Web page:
The Sorceress looked through all her recipes and books of sorcery, but could find no magic that would raise a sunken island. Such a thing had never before been required in sorcery. Then Glinda made a little island, covered by a glass dome, and sunk it in a pond near her castle, and experimented in magical ways to bring it to the surface. She made several such experiments, but all were failures. It seemed a simple thing to do, yet she could not do it.

Nevertheless, the wise Sorceress did not despair of finding a way to liberate her friends. Finally she concluded that the best thing to do was to go to the Skeezer country and examine the lake. While there she was more likely to discover a solution to the problem that bothered her, and to work out a plan for the rescue of Ozma and Dorothy.

So Glinda summoned her storks and her aerial chariot, and telling her maids she was going on a journey and might not soon return, she entered the chariot and was carried swiftly to the Emerald City.

In Princess Ozma’s palace the Scarecrow was now acting as Ruler of the Land of Oz. There wasn’t much for him to do, because all the affairs of state moved so smoothly, but he was there in case anything unforeseen should happen.

Glinda found the Scarecrow playing croquet with Trot and Betsy Bobbin, two little girls who lived at the palace under Ozma’s protection and were great friends of Dorothy and much loved by all the Oz people.

"Something’s happened!" cried Trot, as the chariot of the Sorceress descended near them. "Glinda never comes here ’cept something’s gone wrong."

"I hope no harm has come to Ozma, or Dorothy," said Betsy anxiously, as the lovely Sorceress stepped down from her chariot.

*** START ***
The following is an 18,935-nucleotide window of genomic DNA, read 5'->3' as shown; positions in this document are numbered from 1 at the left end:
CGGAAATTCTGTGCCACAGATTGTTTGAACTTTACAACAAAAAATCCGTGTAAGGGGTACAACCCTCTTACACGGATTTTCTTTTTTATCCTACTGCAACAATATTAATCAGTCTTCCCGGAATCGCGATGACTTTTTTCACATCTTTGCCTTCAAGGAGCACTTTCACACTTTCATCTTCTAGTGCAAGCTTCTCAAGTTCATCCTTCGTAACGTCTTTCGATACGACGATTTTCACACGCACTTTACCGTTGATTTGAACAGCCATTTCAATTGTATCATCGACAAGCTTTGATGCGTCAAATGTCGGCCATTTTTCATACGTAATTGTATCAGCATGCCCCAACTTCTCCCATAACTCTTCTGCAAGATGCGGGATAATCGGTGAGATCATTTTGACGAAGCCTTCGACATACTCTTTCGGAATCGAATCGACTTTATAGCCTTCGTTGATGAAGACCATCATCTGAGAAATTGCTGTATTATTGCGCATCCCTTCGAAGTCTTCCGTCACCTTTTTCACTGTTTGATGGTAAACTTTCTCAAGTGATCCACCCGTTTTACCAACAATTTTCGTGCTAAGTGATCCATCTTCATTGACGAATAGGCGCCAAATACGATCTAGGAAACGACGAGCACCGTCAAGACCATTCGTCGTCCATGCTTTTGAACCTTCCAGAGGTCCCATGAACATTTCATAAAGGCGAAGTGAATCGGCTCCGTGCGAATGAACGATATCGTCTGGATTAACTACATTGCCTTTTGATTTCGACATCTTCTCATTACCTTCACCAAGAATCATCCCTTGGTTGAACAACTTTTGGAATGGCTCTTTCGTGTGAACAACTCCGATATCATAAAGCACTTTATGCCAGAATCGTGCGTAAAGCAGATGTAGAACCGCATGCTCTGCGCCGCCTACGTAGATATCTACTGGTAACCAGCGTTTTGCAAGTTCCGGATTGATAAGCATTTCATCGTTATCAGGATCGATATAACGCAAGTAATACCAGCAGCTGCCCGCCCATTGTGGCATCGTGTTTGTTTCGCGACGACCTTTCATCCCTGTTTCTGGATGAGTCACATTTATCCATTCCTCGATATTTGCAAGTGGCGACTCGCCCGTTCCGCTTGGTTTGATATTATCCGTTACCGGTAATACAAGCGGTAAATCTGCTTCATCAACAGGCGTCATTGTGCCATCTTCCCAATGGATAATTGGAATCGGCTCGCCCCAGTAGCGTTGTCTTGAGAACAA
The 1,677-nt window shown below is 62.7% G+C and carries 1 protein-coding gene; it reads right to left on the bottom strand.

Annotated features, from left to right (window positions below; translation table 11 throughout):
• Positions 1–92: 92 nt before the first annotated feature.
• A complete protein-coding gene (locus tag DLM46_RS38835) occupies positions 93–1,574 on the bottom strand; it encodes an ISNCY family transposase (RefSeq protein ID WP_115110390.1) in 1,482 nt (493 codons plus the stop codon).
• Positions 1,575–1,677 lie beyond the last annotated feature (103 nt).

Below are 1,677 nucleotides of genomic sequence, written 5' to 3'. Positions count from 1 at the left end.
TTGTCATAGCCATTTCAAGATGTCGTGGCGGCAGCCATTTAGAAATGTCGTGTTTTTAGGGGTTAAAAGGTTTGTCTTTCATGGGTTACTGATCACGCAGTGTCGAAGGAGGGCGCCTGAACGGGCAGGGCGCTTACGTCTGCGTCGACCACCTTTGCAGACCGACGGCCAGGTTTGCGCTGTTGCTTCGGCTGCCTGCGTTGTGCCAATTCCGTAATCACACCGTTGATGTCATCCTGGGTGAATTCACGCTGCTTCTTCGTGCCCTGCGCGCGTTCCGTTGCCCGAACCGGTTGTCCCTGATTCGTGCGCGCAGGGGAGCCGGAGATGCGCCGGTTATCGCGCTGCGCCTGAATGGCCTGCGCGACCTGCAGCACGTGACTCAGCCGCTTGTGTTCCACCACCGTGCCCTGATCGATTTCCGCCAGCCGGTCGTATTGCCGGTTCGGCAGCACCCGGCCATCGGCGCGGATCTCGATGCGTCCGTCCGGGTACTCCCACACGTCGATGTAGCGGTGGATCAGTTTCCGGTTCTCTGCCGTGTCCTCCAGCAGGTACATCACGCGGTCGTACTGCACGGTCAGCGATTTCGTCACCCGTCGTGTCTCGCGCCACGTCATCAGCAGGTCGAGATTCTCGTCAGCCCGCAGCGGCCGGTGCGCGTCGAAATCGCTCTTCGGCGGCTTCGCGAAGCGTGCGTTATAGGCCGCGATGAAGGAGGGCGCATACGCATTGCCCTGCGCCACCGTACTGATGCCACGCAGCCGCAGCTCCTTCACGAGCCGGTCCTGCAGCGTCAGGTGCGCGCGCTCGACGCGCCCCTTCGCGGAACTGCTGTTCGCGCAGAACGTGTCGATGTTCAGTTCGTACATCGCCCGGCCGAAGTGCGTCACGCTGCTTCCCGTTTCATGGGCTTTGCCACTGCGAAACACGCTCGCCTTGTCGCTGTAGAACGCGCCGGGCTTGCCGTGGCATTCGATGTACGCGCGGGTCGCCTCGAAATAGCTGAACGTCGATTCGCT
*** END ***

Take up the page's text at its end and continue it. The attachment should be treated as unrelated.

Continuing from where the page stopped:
Glinda approached the Scarecrow and told him of the dilemma of Ozma and Dorothy and she added: "We must save them, somehow, Scarecrow."

"Of course," replied the Scarecrow, stumbling over a wicket and falling flat on his painted face.

The girls picked him up and patted his straw stuffing into shape, and he continued, as if nothing had occurred: "But you’ll have to tell me what to do, for I never have raised a sunken island in all my life."

"We must have a Council of State as soon as possible," proposed the Sorceress. "Please send messengers to summon all of Ozma’s counsellors to this palace. Then we can decide what is best to be done."

The Scarecrow lost no time in doing this. Fortunately most of the royal counsellors were in the Emerald City or near to it, so they all met in the throne room of the palace that same evening.


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Chicago: L. Frank Baum, "Chapter Thirteen - The Alarm Bell," Glinda of Oz, ed. Altemus, Henry in Glinda of Oz Original Sources, accessed December 5, 2023,

MLA: Baum, L. Frank. "Chapter Thirteen - The Alarm Bell." Glinda of Oz, edited by Altemus, Henry, in Glinda of Oz, Original Sources. 5 Dec. 2023.

Harvard: Baum, LF, 'Chapter Thirteen - The Alarm Bell' in Glinda of Oz, ed. . cited in , Glinda of Oz. Original Sources, retrieved 5 December 2023, from